- Not later than 60 days after the date of enactment of the Aviation and Transportation Security Act,each air carrier and foreign air carrier operating a passenger flight in foreign air transportation to the United States shall provide to the Commissioner of Customs by electronic transmission a passenger and crew manifest containing the information specified in paragraph (2).
(a ) The full name of each passenger and crew member
(b) The date of birth and citizenship of each passenger and crew member
(c) The sex of each passenger and crew member.
(d) The passport number and country of issuance of each passenger and crew member if required for travel.
(e) The United States visa number or resident alien card number of each passenger and crew member, as applicable.
(f ) Such other information as the Under Secretary,in consultation with the Commissioner of Customs, determines is reasonably necessary to ensure aviation safety.
These are the requirements of the American legislation.
Reading Bill C-44, we see that it contains what the Canadian government is asking for. Section 115 of the American legislation gives an explanation of the requirements, that is what information the Americans require.
There is no mention in Bill C-44 of the list of requirements. It states as follows:
4.83 (1) Despite section 5 of the Personal Information Protection and Electronic Documents Act—
We have legislation to protect the personal information we are obliged to provide and, obviously, we have to deviate from that act:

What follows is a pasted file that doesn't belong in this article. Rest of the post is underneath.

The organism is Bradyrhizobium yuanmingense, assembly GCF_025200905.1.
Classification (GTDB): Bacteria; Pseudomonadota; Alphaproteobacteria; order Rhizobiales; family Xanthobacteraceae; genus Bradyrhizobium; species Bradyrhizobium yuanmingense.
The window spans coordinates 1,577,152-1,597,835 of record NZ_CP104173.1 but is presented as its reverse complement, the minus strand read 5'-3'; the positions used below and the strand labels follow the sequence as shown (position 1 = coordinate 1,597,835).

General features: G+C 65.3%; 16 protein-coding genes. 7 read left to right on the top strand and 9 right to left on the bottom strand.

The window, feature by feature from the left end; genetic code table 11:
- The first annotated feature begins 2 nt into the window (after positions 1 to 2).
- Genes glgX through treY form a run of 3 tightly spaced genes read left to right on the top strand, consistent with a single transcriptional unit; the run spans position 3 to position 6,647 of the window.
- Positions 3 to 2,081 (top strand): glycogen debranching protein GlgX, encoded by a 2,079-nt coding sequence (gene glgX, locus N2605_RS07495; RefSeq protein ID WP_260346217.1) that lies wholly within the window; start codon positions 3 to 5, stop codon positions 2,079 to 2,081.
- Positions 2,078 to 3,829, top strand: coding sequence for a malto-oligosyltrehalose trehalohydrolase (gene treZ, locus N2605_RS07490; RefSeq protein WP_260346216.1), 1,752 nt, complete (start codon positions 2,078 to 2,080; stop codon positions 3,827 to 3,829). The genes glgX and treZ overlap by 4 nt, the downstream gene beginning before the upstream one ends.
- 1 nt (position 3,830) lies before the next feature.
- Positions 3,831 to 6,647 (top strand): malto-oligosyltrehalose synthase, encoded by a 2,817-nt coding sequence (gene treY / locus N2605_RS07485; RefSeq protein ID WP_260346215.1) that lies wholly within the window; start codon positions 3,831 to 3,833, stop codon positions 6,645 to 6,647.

—to the extent that that section relates to obligations set out in Schedule 1 to that Act...an operator of an aircraft departing from Canada or of a Canadian aircraft departing from any place outside Canada may...provide to a competent authority...any information—
The information is not specified. It is stated that the governor in council may make regulations respecting the type or classes of information that may be provided.
Thus, instead of having a clear and simple bill indicating what information is to be required, it is stated that this will be given in subsequent regulations.
The Bloc Quebecois' first question for the government House leader in connection with Bill C-44 is: Could you provide us with the bill's companion regulations, so that we can have a better idea of Bill C-44? Why is the required information not listed? You plan to put it in regulations? Well then, give us the regulations.
We were promised the regulations for last Friday. The House leader had mentioned an outline and came to tell me that they thought regulations would be better. Then he changed his mind and came back to tell me that we were back to an outline only. We did not receive the regulations on Friday. We received them on Monday, toward the end of the afternoon, so late that we were not able to examine them until the next morning in committee. It was the same for the government members.